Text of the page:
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  • Cedric Watkins is a father, uncle, entrepreneur-in-training, and a vital community pillar for many others. While behind bars, he has tirelessly devoted himself to serving his peers and his community. He developed gang disaffiliation programs for other incarcerated individuals and is currently involved with Defy Ventures. He sends letters and calls his daughter as much as he can.

    Cedric is currently in prison at Sterling Correctional Facility. He was convicted of aggravated robbery, burglary, kidnapping, theft and sentenced to 80 years; no one was seriously injured or killed. For comparison, a person convicted of second-degree murder in Colorado faces a maximum sentence of 48 years. Cedric has already served 20 years and has fully rehabilitated during that time.

    It’s time to bring Cedric home: acluco.org/redemption. Redemption is real. Clemency is compassion.

  • On November 21, 2016, 13 Aurora police officers responded to a simple noise complaint at Alberto Torres’s home. As happens all too often, Aurora police officers escalated this minor issue into a brutal affair. They beat Mr. Torres solely because he delayed exiting his garage to ask his wife to interpret for him. With that beating, the lives of Mr. Torres and every member of his family were changed and he has yet to recover. ACLU of Colorado fought to obtain justice for Mr. Torres, and Aurora has now paid him $285,000. But money is not justice, and the brutality of the Aurora Police Department against people of color has continued unabated.

    It doesn’t have to be this way.

    Imagine, if instead of 13 officers being dispatched to Mr. Torres’s home for a noise complaint, the City of Aurora sent a civilian-led response team to check on his welfare and ask that he and his friends lower their sound, resulting in a non-violent solution to a minor issue?

    ACLU Settles Case With Aurora After Police Brutalize and Unlawfully Arrest Alberto Torres

  • Hope is a discipline. It’s a commitment that together, we can create a more perfect union. We won’t rest until we fulfill the promise of equal rights for ALL people in the United States.

    Join us in our fight to fulfill this promise and move forward with hope by donating to the ACLU of Colorado. Your donation supports the ACLU’s strengths that make our work effective and collaborative.

    Donate now at https://action.aclu.org/give/support-aclu-colorado

  • Anthony Martinez is 84-years-old and suffering from renal failure, as well as other serious medical conditions including dementia. He is currently incarcerated in the Sterling Correctional Facility, site of one of Colorado’s largest COVID-19 outbreaks with almost 600 active COVID-19 cases. He and his family are understandably terrified that he will catch the virus and die.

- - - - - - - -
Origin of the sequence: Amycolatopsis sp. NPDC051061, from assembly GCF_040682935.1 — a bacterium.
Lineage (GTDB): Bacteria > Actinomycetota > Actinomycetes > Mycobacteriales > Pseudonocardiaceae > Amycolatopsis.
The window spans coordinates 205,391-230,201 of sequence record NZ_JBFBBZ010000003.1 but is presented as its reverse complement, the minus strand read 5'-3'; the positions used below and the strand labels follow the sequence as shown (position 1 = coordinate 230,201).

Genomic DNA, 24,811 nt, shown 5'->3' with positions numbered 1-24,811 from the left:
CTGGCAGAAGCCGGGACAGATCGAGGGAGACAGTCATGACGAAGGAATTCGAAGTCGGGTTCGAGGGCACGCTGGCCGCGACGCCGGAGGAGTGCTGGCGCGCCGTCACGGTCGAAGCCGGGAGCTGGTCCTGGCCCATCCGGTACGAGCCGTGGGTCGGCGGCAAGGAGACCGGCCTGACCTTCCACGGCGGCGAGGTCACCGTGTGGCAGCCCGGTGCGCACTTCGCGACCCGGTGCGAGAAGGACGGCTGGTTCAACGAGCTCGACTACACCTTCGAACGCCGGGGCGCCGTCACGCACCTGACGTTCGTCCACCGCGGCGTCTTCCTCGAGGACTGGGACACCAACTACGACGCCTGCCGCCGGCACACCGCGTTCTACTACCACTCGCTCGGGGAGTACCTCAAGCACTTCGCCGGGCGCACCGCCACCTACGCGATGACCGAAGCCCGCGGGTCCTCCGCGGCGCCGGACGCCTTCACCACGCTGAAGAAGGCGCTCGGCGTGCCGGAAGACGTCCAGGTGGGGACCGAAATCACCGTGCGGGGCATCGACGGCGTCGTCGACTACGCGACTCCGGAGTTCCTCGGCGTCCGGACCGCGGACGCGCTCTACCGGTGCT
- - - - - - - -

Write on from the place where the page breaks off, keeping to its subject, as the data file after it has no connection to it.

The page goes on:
In the midst of this public health crisis, incarcerated people as vulnerable as Anthony, could and should be immediately released to safely live out their remaining years with family.

    Read more about Anthony Martinez and other at-risk incarcerated people. 

ACLU of Colorado Statement on the Proposed “Sit-Lie” Ordinance in Colorado Springs

8/24/15

DENVER – This afternoon, the Colorado Springs City Council will discuss a new proposal that would criminalize “sitting, kneeling, reclining or lying down” in various places, including on planters, sidewalks, and curbs, throughout downtown.

ACLU of Colorado Executive Director Nathan Woodliff-Stanley issued the following statement:

“The ACLU of Colorado strongly opposes the proposed ‘sit-lie’ ordinance in Colorado Springs. Sitting innocently on a planter that appears designed for that purpose is not a threat to public safety. It is an absurd government overreach to make it a crime worthy of a $2500 fine and six months in jail to sit, kneel, or lie down in a public place.

“This ordinance is clearly being proposed to give police another tool of selective enforcement to target, harass, and displace people who are homeless or living in poverty. Public spaces are more than just right-of-ways for shoppers and consumers. Courts have long recognized the importance of public streets and sidewalks as forums for free speech and peaceable assembly, and this ordinance would infringe on those fundamental rights.

“Rather than spending taxpayer dollars to criminalize peaceful conduct, Mayor Suthers and the Colorado Springs City Council should focus their attention on addressing the root causes of poverty and homelessness and on fixing well-established problems of racial bias and use of force in the police department.“

Resources:

Read Colorado Communities are Making it a Crime to be Homeless.

Visit the ACLU of Colorado Criminalization of Homelessness campaign page.



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